After becoming president in 1995, President Hinckley set out to visit members worldwide, becoming the first Church president to visit mainland China, going there in May 1996; the first Church president to visit West Africa, in February 1998; and the first Church president to visit Russia and Ukraine, former republics of what was once part of the Soviet Union, in September 2002. Because of his vast travels and rapid pace, the Church News has at times had to send multiple reporters to cover his trips. In the summer of 2005, for example, Church News reporters traveled to West Africa, Korea and Hong Kong to cover his "around the world trip."
In 1947 the year the Church began the vast project of translating the scriptures into additional languages President George Albert Smith announced that the Church had the responsibility to carry the gospel to the people at home and abroad, a missionary posture leading to the internationalization of the Church.
In 1952 a Systematic Program for Teaching the Gospel was published for use by the missionaries of the Church. This inaugurated the use of a standard plan of missionary work throughout the Church. Then in 1959, President David O. McKay issued his famous "Every member a missionary" slogan.
In 1961 the same year the first non-English-speaking stake of the Church was organized at The Hague in The Netherlands a Language Training Institute was established at Brigham Young University for missionaries called to teach in other languages.
Today the Church boasts more than 12.5 million members, including more members living outside the United States than within and more non-English speaking members than English. The Book of Mormon was printed in its 100th language in 2000.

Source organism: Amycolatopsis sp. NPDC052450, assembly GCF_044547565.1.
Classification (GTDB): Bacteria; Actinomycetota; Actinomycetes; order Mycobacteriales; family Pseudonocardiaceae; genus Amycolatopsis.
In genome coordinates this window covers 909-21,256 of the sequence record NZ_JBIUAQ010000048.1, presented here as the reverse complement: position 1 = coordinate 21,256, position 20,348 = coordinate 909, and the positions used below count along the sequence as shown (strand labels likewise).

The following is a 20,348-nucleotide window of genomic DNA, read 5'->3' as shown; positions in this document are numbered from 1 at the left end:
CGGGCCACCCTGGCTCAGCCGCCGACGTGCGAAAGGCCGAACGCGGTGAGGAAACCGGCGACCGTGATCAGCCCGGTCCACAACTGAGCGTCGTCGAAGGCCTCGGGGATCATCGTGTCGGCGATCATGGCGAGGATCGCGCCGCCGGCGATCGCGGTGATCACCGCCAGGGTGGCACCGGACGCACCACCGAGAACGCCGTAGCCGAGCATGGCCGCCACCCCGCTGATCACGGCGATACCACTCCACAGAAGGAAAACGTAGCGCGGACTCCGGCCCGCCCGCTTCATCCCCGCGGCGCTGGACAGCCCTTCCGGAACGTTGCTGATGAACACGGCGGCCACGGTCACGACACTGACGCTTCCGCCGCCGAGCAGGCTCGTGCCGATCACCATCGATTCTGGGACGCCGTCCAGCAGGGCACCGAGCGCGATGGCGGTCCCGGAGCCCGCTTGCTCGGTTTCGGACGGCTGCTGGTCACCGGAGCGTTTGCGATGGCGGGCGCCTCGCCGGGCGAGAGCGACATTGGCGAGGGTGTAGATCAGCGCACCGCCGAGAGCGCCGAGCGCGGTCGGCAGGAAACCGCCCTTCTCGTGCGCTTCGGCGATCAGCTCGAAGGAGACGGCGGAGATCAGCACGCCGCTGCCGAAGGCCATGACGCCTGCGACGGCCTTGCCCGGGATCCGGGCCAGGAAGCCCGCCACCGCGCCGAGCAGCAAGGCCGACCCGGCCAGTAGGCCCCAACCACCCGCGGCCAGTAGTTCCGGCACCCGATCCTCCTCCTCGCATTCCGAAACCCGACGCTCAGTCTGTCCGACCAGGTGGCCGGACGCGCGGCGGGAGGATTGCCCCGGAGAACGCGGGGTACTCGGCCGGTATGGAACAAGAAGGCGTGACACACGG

Although living across the globe, those members are united by the Church satellite system, started in 1981 with a network of 500 satellite dishes. That system has allowed Church leaders to reach out to the membership of the Church through electronic means. On Jan. 11, 2003, the first global leadership training meeting was held for priesthood leaders and transmitted by satellite in 56 languages to more than 97 percent of the Church's priesthood leaders. And the first satellite broadcast for children commemorated the 125th anniversary of the Primary organization Feb. 8, 2003.
In addition, members worldwide participated in the dedications of Palmyra New York, the Nauvoo Illinois, and the Winter Quarters Nebraska temples via the Church satellite system. Today, members of the First Presidency participate in stake and regional conferences throughout the world via satellite broadcasts.
Out of Obscurity:
Church News reporters have also witnessed the Church emerge from obscurity. Since June 1, 1933, when the Church opened a 500-foot exhibit in the Hall of Religions at the Century of Progress World's Fair in Chicago, Ill., the Church has become increasingly recognizable throughout the world. Compare, for example, the 1947 caravan of wagon-canopied automobiles following the Mormon Pioneer Trail with the 1997 sesquicentennial celebration of the same event. The 1997 recreation of the pioneers trek west prompted thousands of positive news articles to appear around the globe. The media took interest in the Church again in 2002 when Salt Lake City hosted the 2002 Winter Olympic Games.
Reporters covering those events found something Church News reporters always knew there are more great stories relating to The Church of Jesus Christ of Latter-day Saints than can ever be covered on the pages of a single newspaper.